On Friday news broke that Arsenio Hall’s late-night talk show had been cancelled. The news came as a surprise, in part because Hall’s show had just been renewed for a second season. With Chelsea Handler’s E! talk show Chelsea Lately scheduled to end in August, Hall’s exit will mean that by the end of the summer late night will officially be all-white and all-male yet again. But here’s a question: Is that a bad thing?
I’m a strong believer that diversity can make a noticeable difference in most domains, often for the better and there is plenty of data to back this up. For instance, minority doctors are more likely to go on to work among indigent or underserved populations after medical school. Additionally studies have found that doctors can harbor unconscious bias when dealing with patients of different races, which results in poorer care for black patients since the majority of doctors remain white. For these reasons aspiring to more diversity in the medical profession is a no-brainer. With issues pertaining to civil rights, from affirmative action cases to the Lily Ledbetter case involving gender pay equity, regularly going before our courts, it makes sense that we’d want to ensure a diverse judiciary in terms of race, gender, and sexual orientation. In journalism, diversity can make the difference between whether a civil rights issue gets covered or not, and how it’s covered.
But when it comes to pop culture things get murkier. To be clear I believe pop culture has a profound influence in shaping our views of race and gender. As I have written previously, the film The Birth of a Nation, with its horrifying depiction of black Americans (portrayed by some white actors in blackface), is considered one of the most damaging pieces of propaganda in American history, credited with serving as a powerful recruiting tool for the Ku Klux Klan. On the opposite end of the spectrum, The Cosby Show has been credited by many, including Republican strategist Karl Rove, with paving the way for the election of the first black president by allowing white America to become comfortable with seeing a black family as not so different from their own.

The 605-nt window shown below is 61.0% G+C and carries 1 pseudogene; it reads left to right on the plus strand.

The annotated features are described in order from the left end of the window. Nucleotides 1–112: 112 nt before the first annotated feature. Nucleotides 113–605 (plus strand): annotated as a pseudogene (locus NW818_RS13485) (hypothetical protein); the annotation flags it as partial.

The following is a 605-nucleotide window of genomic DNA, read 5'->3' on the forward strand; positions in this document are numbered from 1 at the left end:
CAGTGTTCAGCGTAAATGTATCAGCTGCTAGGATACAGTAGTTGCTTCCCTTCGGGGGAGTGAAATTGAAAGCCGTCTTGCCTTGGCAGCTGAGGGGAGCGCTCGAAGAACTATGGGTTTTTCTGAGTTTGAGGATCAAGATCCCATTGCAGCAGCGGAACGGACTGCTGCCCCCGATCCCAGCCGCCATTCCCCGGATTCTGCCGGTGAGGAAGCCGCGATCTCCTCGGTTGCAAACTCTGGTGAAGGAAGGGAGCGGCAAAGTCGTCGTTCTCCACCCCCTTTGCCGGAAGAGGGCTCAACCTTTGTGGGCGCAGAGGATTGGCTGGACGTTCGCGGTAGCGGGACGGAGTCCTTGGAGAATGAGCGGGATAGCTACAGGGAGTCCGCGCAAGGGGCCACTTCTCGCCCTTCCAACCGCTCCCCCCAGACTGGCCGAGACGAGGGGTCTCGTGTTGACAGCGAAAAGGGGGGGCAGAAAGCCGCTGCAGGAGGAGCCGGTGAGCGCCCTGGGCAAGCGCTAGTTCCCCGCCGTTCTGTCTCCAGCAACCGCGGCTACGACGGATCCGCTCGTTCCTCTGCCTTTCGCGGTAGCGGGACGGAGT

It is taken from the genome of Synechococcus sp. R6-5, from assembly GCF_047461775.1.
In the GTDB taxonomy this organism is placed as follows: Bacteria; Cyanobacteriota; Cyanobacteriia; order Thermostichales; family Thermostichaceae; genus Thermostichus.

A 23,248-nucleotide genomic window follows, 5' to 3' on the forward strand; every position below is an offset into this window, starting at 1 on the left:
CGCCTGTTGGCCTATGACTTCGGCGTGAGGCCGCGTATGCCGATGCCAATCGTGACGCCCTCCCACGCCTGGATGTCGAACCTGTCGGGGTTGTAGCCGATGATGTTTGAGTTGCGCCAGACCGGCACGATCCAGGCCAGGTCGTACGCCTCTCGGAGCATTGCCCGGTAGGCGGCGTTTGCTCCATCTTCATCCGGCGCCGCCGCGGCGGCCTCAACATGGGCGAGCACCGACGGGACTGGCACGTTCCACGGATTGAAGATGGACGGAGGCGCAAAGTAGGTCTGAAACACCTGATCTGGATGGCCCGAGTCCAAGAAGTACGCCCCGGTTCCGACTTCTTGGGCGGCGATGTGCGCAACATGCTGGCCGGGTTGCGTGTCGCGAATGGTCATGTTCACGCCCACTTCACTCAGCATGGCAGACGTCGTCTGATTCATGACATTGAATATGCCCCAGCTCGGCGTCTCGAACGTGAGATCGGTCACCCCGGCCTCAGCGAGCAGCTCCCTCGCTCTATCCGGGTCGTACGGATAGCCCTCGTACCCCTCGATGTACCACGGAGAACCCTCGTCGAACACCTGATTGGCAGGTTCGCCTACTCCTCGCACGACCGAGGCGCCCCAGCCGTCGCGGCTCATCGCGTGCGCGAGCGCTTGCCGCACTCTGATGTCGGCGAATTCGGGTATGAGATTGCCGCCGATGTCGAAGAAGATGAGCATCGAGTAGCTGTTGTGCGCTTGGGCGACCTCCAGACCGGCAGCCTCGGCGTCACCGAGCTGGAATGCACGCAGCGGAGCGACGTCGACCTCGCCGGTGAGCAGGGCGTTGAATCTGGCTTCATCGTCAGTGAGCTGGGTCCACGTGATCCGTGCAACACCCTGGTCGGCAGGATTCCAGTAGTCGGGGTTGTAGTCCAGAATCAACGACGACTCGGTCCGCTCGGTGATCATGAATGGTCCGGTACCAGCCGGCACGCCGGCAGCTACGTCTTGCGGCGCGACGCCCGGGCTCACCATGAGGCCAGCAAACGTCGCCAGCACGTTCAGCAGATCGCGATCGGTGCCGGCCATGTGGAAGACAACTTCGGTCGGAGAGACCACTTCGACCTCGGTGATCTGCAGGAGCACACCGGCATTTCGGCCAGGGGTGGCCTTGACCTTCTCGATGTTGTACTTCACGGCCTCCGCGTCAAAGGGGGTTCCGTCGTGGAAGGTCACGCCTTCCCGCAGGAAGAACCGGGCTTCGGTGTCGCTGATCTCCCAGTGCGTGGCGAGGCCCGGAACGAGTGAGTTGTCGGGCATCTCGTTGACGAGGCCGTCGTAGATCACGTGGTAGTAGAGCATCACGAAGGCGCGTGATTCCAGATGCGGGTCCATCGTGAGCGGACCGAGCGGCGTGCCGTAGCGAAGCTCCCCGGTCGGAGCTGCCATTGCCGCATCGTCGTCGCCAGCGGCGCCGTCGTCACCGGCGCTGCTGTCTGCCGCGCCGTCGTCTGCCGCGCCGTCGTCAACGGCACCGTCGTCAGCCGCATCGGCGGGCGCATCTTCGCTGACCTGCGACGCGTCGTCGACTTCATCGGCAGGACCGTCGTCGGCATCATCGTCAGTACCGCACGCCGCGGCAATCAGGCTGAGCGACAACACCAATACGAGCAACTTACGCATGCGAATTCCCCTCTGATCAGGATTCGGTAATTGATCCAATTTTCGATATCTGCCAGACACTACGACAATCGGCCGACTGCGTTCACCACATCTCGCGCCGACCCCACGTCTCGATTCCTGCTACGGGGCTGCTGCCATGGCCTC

Yet I’m not convinced that means all pop culture matters in the same way. For instance, there have been very few breakout black country music stars, though there have been some. Charley Pride is one of the most successful and admired country stars in history, and he came of age at a time when black Americans were still struggling for full equality. (His photo did not appear on his early records because of the racial climate at the time.) No other African American has replicated his success in the four decades since his heyday atop the country charts. But does that mean we have to lament country music’s diversity problem? We rarely do, in part because not as many people of color pay attention to country music.